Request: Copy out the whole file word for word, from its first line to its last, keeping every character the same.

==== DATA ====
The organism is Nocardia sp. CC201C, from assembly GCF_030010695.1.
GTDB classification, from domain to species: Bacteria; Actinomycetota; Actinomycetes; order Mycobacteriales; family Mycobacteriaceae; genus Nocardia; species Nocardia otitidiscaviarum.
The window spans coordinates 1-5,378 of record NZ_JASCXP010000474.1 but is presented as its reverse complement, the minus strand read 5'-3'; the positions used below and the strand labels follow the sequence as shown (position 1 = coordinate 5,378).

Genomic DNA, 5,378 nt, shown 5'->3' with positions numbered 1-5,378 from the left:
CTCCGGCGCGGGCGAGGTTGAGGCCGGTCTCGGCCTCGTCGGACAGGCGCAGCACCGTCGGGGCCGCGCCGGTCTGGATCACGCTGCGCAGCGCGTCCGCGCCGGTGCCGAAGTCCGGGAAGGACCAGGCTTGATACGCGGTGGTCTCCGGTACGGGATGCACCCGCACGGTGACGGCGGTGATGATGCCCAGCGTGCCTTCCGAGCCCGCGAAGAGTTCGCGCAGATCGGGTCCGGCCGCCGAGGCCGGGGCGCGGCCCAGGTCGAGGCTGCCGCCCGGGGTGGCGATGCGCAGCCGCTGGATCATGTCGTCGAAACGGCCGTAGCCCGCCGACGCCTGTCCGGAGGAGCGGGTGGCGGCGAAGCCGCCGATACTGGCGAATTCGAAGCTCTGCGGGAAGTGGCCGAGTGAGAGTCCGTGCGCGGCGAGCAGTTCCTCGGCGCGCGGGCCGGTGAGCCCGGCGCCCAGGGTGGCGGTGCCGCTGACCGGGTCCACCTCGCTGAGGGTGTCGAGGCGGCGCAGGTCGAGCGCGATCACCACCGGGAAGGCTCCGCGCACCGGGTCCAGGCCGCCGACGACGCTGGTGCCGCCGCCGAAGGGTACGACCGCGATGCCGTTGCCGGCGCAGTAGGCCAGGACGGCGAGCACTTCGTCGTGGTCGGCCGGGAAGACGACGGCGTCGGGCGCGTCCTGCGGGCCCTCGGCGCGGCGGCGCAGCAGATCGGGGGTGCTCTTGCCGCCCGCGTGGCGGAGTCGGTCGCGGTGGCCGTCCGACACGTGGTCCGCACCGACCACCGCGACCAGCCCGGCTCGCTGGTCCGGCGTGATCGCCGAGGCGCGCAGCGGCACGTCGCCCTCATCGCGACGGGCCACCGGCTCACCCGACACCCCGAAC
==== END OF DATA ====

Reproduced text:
The organism is Nocardia sp. CC201C, from assembly GCF_030010695.1.
GTDB classification, from domain to species: Bacteria; Actinomycetota; Actinomycetes; order Mycobacteriales; family Mycobacteriaceae; genus Nocardia; species Nocardia otitidiscaviarum.
The window spans coordinates 1-5,378 of record NZ_JASCXP010000474.1 but is presented as its reverse complement, the minus strand read 5'-3'; the positions used below and the strand labels follow the sequence as shown (position 1 = coordinate 5,378).

Genomic DNA, 5,378 nt, shown 5'->3' with positions numbered 1-5,378 from the left:
CTCCGGCGCGGGCGAGGTTGAGGCCGGTCTCGGCCTCGTCGGACAGGCGCAGCACCGTCGGGGCCGCGCCGGTCTGGATCACGCTGCGCAGCGCGTCCGCGCCGGTGCCGAAGTCCGGGAAGGACCAGGCTTGATACGCGGTGGTCTCCGGTACGGGATGCACCCGCACGGTGACGGCGGTGATGATGCCCAGCGTGCCTTCCGAGCCCGCGAAGAGTTCGCGCAGATCGGGTCCGGCCGCCGAGGCCGGGGCGCGGCCCAGGTCGAGGCTGCCGCCCGGGGTGGCGATGCGCAGCCGCTGGATCATGTCGTCGAAACGGCCGTAGCCCGCCGACGCCTGTCCGGAGGAGCGGGTGGCGGCGAAGCCGCCGATACTGGCGAATTCGAAGCTCTGCGGGAAGTGGCCGAGTGAGAGTCCGTGCGCGGCGAGCAGTTCCTCGGCGCGCGGGCCGGTGAGCCCGGCGCCCAGGGTGGCGGTGCCGCTGACCGGGTCCACCTCGCTGAGGGTGTCGAGGCGGCGCAGGTCGAGCGCGATCACCACCGGGAAGGCTCCGCGCACCGGGTCCAGGCCGCCGACGACGCTGGTGCCGCCGCCGAAGGGTACGACCGCGATGCCGTTGCCGGCGCAGTAGGCCAGGACGGCGAGCACTTCGTCGTGGTCGGCCGGGAAGACGACGGCGTCGGGCGCGTCCTGCGGGCCCTCGGCGCGGCGGCGCAGCAGATCGGGGGTGCTCTTGCCGCCCGCGTGGCGGAGTCGGTCGCGGTGGCCGTCCGACACGTGGTCCGCACCGACCACCGCGACCAGCCCGGCTCGCTGGTCCGGCGTGATCGCCGAGGCGCGCAGCGGCACGTCGCCCTCATCGCGACGGGCCACCGGCTCACCCGACACCCCGAAC